Productivity: Goal Mindset

I’m a very goal-oriented person and I like having things to work toward. I used to make bad goals, and no surprise, I often failed, until I came across SMART.

Have you ever heard of SMART goals?

I’m not talking about intelligent goals, ones that are actually achievable. I’m talking about the acronym, SMART. I keep seeing memes and posts around the socials talking about New Years Resolutions and how most of them are broken. You’ve seen them, too, I’m sure.

While I get that they’re supposed to be funny, I’ve been reading so much about leadership and goals lately that I can’t help but think “the reason they failed is because they probably violated one of the SMART steps”.

So what are SMART goals and how do we set them? How will that help with our overall writing goals?

Specific

First, the goal needs to be SPECIFIC.

Write More is a bad goal. It’s super vague. Also, you’d need to know how much you’re already writing (and really, if ‘write more’ is the goal, current level of writing is probably something like ‘not much’, right?)

Write a new article
Edit one chapter
Write a new poem

These are REALLY specific and helpful in pushing you toward your goals, but they’re not enough yet.

Measurable

In order to know whether you’re moving toward your goal, the progress needs to be measurable. You have to be able to track it somehow.

Write a new article PER WEEK.
Edit on chapter PER MONTH
Write a new poem EVERY DAY.

These are measurable – one article, one week. One chapter, one month. One poem, one day. This can be spreadsheeted (my favorite, personally) or just checked off in a journal or log.

Achievable

Next, the goals needs to actually be achievable, that means something you can finish.

Write More isn’t achievable because there’s no end point you’re moving toward.

But, one article per week is. Or editing one chapter per month. Or writing a new poem every day.

If your goal isn’t something that you can achieve, it’s a bad goal.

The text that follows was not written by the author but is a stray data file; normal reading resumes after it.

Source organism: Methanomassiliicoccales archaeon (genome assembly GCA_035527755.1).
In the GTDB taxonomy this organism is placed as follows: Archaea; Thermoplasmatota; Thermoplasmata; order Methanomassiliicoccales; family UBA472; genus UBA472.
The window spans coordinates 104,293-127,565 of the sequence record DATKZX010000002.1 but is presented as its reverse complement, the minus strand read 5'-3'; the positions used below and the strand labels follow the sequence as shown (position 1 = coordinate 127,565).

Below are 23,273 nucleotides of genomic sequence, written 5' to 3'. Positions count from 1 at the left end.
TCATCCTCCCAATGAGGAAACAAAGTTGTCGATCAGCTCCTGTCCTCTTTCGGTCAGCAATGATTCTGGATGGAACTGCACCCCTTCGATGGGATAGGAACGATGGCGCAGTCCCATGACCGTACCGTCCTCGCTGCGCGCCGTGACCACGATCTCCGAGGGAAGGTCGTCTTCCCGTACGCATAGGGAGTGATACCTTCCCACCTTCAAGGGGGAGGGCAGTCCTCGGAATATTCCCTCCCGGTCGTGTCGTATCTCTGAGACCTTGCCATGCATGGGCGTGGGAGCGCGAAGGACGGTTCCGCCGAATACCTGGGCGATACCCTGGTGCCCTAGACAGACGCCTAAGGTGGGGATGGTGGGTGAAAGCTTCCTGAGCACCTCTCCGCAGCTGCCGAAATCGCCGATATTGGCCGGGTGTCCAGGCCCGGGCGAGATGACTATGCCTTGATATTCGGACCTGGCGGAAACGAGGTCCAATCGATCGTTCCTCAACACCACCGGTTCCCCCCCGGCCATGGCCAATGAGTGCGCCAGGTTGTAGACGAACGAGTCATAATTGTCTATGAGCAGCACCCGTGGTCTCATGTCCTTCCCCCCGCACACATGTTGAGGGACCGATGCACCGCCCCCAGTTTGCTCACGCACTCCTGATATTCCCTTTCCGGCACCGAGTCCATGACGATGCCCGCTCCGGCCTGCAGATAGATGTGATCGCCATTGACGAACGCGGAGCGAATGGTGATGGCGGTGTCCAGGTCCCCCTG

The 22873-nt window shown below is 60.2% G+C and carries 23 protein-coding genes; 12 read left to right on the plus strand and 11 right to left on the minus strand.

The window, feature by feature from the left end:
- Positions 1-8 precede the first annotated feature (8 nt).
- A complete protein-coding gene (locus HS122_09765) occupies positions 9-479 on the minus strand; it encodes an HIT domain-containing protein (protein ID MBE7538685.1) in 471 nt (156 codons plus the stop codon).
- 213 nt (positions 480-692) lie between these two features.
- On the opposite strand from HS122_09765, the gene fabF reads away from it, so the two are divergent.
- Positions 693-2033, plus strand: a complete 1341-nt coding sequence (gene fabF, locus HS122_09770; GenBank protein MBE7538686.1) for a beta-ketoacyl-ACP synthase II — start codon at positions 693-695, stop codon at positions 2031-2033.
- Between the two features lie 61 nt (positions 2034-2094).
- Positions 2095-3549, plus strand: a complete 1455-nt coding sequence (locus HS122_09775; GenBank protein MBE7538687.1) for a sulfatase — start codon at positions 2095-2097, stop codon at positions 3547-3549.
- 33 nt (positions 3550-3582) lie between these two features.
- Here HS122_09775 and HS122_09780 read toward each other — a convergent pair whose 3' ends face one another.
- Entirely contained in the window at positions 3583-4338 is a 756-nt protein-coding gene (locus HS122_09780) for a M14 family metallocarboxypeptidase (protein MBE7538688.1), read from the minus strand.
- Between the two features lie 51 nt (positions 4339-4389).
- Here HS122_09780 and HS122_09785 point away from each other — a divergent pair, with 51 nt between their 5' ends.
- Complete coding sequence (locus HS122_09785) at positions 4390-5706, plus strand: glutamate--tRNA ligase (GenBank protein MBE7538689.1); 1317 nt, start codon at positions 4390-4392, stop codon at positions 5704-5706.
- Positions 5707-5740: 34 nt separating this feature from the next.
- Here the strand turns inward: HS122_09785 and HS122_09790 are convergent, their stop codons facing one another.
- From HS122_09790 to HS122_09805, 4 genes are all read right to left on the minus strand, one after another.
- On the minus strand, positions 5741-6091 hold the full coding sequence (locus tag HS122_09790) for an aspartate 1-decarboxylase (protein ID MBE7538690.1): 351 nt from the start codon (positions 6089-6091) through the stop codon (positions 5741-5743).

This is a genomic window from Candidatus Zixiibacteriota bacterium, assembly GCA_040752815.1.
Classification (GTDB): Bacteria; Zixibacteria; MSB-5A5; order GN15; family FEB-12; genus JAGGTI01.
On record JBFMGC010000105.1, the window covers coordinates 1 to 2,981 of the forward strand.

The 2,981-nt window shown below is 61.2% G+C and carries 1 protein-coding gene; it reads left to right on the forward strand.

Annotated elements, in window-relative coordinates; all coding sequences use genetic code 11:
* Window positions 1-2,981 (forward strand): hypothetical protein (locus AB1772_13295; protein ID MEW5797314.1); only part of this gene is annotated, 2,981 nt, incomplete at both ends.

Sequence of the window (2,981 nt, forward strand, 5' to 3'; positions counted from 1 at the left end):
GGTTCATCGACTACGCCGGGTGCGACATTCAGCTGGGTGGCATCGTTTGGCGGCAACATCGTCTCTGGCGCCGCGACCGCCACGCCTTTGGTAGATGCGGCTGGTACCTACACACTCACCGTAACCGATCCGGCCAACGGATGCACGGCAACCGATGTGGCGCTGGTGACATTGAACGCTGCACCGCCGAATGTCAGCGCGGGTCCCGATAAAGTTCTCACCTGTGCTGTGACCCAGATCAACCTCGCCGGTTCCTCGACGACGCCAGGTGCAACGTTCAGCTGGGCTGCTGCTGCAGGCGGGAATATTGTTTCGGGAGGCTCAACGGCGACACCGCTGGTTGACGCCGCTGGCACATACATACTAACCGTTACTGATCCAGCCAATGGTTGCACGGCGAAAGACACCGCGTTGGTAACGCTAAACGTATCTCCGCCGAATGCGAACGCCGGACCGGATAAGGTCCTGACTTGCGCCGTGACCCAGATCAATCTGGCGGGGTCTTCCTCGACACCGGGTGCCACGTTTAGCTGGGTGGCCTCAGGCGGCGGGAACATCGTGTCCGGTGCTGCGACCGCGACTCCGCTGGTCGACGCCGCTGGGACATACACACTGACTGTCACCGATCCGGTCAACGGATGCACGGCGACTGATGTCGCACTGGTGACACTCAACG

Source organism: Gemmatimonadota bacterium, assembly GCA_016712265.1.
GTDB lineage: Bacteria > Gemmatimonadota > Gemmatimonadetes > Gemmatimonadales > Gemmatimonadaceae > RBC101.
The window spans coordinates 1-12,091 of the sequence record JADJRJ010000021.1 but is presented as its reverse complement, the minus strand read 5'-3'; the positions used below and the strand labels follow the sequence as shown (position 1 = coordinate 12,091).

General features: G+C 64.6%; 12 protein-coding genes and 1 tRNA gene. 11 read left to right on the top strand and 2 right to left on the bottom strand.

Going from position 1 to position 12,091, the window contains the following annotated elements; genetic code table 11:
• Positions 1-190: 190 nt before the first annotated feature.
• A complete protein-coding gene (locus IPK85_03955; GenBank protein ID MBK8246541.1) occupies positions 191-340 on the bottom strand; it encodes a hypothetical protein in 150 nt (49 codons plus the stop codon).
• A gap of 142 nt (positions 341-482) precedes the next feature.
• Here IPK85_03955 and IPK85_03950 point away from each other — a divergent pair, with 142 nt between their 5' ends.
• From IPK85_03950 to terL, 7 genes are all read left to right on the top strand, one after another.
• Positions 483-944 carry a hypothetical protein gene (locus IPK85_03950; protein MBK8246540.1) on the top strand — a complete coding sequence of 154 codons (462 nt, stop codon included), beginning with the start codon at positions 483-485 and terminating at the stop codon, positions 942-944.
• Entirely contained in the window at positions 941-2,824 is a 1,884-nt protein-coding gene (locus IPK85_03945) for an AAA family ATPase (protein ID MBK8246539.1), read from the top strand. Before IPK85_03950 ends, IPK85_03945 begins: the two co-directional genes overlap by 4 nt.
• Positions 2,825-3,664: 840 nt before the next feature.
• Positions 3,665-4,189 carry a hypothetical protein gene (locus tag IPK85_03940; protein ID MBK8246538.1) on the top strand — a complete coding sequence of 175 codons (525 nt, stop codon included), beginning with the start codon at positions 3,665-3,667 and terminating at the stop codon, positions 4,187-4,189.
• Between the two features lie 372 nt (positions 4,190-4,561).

Realistic

To be honest, I think this is where MOST people fall into trouble. If you’re anything like me, you have a tendency to overestimate what you’re capable of accomplishing in a given time.

Write 3 articles a day and submit 5 per week (maybe if this all you do, totally achievable)
Edit one chapter a day
Write 5 poems a day

While these may not seem like astronomical numbers, sustained over a period of days, they quickly become impossible to maintain. If it’s the ONLY thing you need to accomplish in a day, then these are probably completely do-able, but if you’re like most of the world, you may need to eat or sleep or run errands or care for kids/pets/family, and all the OTHER things that come with being alive. Heck, even just getting a cold (like I have right now) is enough to throw EVERYTHING off track.

So when you set your goals, be VERY conscious of how much you’re trying to accomplish in a given time frame. If you *think* it’s doable, double the time frame to begin and go from there.

Time-bound

Lastly, good goals need an end point.

Write More has no time frame involved.

Write a new article PER WEEK.
Edit on chapter PER MONTH
Write a new poem EVERY DAY.

These time frames give you a chance to start fresh every cycle.

For example, if you want to finish editing your novel this year, you can break that down into smaller chunks to give yourself smaller wins until you hit the BIG WIN of having edited your manuscript (again). Maybe you break it into word count (edit 5000 words a week) or pages or chapters – choose what works best for you.

To round up here, goals are a really good thing and I’m sure writers (and nonwriters alike) have plenty of them. With the plethora of broken resolution jokes, I know people need just a touch of help in achieving them. Your chances of succeeding will skyrocket if you can take 30 seconds to SMARTen up your goals. I know mine did.

What do you think? Have you heard of this? Do you use it?